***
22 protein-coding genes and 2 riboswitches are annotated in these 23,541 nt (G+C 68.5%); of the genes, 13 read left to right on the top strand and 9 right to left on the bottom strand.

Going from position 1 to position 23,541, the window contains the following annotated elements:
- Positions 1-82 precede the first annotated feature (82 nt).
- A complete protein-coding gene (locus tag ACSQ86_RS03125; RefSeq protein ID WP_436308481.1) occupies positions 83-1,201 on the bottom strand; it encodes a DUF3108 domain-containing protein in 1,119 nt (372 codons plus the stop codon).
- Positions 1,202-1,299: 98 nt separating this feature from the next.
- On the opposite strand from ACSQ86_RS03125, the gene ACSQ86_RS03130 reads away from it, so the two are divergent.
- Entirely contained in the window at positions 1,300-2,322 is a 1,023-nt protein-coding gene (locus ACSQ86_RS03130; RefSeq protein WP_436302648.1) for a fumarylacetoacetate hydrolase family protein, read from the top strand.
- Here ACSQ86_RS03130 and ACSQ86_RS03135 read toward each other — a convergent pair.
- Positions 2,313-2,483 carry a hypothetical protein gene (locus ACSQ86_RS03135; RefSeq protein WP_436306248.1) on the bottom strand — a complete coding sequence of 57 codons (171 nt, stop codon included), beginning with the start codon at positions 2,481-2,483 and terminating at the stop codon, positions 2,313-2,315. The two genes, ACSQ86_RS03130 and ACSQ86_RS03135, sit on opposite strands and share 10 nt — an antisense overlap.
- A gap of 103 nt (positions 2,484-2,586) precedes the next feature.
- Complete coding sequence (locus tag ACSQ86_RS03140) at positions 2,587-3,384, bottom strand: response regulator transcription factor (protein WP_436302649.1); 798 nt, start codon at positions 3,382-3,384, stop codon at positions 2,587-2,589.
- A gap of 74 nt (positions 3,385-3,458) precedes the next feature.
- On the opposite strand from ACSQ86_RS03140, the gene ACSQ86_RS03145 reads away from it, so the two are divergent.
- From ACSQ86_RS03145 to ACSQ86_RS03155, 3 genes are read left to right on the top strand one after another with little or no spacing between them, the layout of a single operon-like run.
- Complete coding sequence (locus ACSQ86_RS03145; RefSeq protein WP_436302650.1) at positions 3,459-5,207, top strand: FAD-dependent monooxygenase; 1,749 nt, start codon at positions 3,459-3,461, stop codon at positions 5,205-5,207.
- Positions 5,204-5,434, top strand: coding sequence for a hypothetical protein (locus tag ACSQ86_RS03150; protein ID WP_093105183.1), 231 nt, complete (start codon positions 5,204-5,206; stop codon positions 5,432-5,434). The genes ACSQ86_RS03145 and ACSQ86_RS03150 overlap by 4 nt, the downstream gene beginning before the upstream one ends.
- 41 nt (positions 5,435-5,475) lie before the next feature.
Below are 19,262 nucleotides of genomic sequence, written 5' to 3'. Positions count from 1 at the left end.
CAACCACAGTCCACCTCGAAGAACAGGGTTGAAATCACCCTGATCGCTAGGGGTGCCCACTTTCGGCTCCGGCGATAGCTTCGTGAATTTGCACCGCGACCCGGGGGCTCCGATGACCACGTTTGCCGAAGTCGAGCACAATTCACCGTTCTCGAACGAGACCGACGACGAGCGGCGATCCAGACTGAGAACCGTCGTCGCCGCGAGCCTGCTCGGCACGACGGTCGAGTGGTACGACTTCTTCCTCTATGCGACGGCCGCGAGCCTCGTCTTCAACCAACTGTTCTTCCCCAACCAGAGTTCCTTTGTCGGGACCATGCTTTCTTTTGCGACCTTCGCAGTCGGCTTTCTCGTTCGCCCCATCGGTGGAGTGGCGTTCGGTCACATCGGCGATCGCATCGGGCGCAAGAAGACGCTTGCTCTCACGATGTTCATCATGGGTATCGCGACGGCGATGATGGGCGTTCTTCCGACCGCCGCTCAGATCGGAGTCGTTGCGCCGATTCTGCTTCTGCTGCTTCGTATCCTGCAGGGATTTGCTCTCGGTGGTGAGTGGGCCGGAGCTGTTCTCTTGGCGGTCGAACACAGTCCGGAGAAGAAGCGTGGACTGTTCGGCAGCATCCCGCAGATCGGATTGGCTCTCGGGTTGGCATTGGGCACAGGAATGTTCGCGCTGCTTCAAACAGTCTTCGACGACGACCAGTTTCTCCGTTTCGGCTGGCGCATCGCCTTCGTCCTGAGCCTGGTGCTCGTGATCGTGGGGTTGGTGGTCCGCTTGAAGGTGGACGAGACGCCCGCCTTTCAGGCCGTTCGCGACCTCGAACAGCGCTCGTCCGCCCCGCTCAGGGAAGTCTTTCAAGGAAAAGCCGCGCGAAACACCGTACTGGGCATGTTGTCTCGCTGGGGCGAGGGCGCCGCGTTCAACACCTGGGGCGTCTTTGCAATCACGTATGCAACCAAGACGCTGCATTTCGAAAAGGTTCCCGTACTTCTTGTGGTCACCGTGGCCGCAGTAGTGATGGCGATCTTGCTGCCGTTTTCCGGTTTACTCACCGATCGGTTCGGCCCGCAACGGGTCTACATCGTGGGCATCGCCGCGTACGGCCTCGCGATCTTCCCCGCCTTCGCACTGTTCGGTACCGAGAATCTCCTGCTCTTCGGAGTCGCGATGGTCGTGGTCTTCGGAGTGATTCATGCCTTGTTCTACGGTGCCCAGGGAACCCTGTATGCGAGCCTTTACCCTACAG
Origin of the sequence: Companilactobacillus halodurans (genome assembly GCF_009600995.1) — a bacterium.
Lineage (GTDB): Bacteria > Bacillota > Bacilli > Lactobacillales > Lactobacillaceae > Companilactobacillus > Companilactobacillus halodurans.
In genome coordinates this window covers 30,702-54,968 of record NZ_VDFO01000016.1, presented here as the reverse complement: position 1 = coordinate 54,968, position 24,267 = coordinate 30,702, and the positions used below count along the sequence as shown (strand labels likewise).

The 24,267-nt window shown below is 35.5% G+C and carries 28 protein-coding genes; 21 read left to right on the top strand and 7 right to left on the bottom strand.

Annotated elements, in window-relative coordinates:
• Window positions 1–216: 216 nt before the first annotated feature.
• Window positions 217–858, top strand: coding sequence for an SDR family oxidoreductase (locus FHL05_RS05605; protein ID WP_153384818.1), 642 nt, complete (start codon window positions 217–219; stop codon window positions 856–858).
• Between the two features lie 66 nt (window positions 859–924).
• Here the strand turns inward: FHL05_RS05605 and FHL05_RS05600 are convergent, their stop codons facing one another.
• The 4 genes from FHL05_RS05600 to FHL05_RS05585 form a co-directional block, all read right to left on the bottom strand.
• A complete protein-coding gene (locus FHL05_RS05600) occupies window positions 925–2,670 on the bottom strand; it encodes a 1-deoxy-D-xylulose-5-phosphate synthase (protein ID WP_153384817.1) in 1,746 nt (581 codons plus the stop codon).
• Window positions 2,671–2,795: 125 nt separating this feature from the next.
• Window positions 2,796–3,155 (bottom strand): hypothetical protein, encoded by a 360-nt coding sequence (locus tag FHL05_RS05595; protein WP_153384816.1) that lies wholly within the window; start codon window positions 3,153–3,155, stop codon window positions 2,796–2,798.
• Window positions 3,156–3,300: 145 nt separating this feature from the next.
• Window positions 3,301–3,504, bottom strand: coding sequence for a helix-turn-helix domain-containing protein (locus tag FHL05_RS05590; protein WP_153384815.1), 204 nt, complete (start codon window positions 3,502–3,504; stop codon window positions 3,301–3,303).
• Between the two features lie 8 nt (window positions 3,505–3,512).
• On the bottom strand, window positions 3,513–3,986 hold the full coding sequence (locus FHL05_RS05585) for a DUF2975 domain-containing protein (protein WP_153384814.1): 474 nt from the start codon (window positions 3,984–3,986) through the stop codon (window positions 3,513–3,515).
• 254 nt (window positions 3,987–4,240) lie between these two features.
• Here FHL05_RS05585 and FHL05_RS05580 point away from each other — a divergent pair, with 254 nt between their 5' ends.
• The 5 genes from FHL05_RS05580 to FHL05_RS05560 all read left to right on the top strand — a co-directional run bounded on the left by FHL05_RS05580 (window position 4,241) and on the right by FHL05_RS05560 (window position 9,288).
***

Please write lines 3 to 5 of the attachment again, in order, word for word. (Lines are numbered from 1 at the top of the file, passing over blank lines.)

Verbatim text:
- Positions 1-82 precede the first annotated feature (82 nt).
- A complete protein-coding gene (locus tag ACSQ86_RS03125; RefSeq protein ID WP_436308481.1) occupies positions 83-1,201 on the bottom strand; it encodes a DUF3108 domain-containing protein in 1,119 nt (372 codons plus the stop codon).
- Positions 1,202-1,299: 98 nt separating this feature from the next.